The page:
I remember the prenatal class I took during my first pregnancy. They were very careful to warn us moms-to-be not to have sex (immediately after delivery) while we were still in the hospital.  I’m not too sure about the other moms, but that was a totally unnecessary warning for me – any man who got anywhere near me immediately after delivery had better have had a shot of morphine, not sperm. It wasn’t actually an experience I was looking forward to beginning all over again at that point, believe me. It took me nearly three YEARS to forget about how much better it felt going in than coming out. Once again, this warning prompts the question: WHO did such a thing, and was she conscious at the time? And as for risk, pregnancy and childbirth are still (even in this modern age) statistically pretty high risk endeavors, and still women do it all the time.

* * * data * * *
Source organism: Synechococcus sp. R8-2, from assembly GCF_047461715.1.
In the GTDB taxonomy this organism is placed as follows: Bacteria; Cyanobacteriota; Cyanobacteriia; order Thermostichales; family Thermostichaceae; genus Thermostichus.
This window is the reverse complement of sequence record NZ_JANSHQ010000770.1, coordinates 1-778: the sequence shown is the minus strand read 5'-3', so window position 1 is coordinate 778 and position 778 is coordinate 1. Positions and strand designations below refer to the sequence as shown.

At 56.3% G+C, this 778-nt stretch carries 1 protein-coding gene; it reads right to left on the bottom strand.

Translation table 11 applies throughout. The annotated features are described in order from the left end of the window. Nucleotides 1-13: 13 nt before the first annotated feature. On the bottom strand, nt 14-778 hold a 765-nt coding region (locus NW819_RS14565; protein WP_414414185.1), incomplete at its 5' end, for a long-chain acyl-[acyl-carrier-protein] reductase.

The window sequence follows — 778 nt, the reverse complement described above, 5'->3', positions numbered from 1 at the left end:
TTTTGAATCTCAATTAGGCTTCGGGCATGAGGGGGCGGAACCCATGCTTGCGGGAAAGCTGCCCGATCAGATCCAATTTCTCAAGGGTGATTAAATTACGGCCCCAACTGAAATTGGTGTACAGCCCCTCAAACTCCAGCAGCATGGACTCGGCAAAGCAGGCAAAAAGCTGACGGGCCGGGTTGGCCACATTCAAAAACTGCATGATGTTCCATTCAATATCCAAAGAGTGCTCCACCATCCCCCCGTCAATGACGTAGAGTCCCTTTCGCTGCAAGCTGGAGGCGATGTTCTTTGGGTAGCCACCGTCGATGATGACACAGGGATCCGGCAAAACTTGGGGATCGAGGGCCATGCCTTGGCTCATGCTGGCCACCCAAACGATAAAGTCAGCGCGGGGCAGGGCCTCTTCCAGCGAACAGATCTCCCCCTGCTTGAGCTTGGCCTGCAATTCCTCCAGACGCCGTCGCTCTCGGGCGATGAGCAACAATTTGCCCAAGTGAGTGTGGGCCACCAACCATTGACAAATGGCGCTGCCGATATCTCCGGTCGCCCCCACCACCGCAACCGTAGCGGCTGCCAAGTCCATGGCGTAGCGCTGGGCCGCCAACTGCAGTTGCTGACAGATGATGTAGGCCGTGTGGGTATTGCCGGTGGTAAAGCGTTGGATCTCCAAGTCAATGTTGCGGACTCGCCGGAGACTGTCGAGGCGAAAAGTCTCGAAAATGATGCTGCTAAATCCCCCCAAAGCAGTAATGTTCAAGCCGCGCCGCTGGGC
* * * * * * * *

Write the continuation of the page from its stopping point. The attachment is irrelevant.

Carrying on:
Risk. Actually, I take lots of risks when I get out of bed in the morning. Your home is full of mortal dangers: the electrical circuits, the bathtub, ceiling fans, the stuff crammed on the top shelf of the closet, the pets that weave in and out between your feet, assorted cleaning chemicals which can’t be combined (that bleach  and ammonia thing gets a few people every  year), food left on the counter, or saved a few days too long in the fridge….you  just don’t know all the stuff that can kill you once you take the risk and get out of bed.

Let’s just understand that risk is part of living. The only way to eliminate risk is to die – and then you have to hope that the funeral home dude isn’t a necrophiliac. You just don’t know – and at least, at that point, you just would not know (or care much, either).

Let’s get on with the business of living – and be mostly careful, without being nuts about it.